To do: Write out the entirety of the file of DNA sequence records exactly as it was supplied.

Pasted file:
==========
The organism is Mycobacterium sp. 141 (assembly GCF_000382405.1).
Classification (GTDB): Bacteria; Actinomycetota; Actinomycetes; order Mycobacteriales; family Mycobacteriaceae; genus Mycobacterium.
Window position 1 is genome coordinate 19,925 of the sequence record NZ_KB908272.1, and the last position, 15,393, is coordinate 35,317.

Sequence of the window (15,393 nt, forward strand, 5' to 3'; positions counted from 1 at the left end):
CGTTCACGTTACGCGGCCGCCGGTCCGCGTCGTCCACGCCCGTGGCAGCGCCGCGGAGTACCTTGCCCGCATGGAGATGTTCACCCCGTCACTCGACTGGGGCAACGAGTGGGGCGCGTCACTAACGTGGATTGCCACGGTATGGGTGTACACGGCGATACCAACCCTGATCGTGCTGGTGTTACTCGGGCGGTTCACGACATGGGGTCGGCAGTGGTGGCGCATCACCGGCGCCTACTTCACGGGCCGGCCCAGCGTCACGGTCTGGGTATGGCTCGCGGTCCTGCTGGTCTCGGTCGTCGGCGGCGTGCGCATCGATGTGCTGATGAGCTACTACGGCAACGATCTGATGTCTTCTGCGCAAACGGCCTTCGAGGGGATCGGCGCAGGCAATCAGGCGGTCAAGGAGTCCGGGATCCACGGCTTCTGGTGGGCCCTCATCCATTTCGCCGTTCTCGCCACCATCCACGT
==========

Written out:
The organism is Mycobacterium sp. 141 (assembly GCF_000382405.1).
Classification (GTDB): Bacteria; Actinomycetota; Actinomycetes; order Mycobacteriales; family Mycobacteriaceae; genus Mycobacterium.
Window position 1 is genome coordinate 19,925 of the sequence record NZ_KB908272.1, and the last position, 15,393, is coordinate 35,317.

Sequence of the window (15,393 nt, forward strand, 5' to 3'; positions counted from 1 at the left end):
CGTTCACGTTACGCGGCCGCCGGTCCGCGTCGTCCACGCCCGTGGCAGCGCCGCGGAGTACCTTGCCCGCATGGAGATGTTCACCCCGTCACTCGACTGGGGCAACGAGTGGGGCGCGTCACTAACGTGGATTGCCACGGTATGGGTGTACACGGCGATACCAACCCTGATCGTGCTGGTGTTACTCGGGCGGTTCACGACATGGGGTCGGCAGTGGTGGCGCATCACCGGCGCCTACTTCACGGGCCGGCCCAGCGTCACGGTCTGGGTATGGCTCGCGGTCCTGCTGGTCTCGGTCGTCGGCGGCGTGCGCATCGATGTGCTGATGAGCTACTACGGCAACGATCTGATGTCTTCTGCGCAAACGGCCTTCGAGGGGATCGGCGCAGGCAATCAGGCGGTCAAGGAGTCCGGGATCCACGGCTTCTGGTGGGCCCTCATCCATTTCGCCGTTCTCGCCACCATCCACGT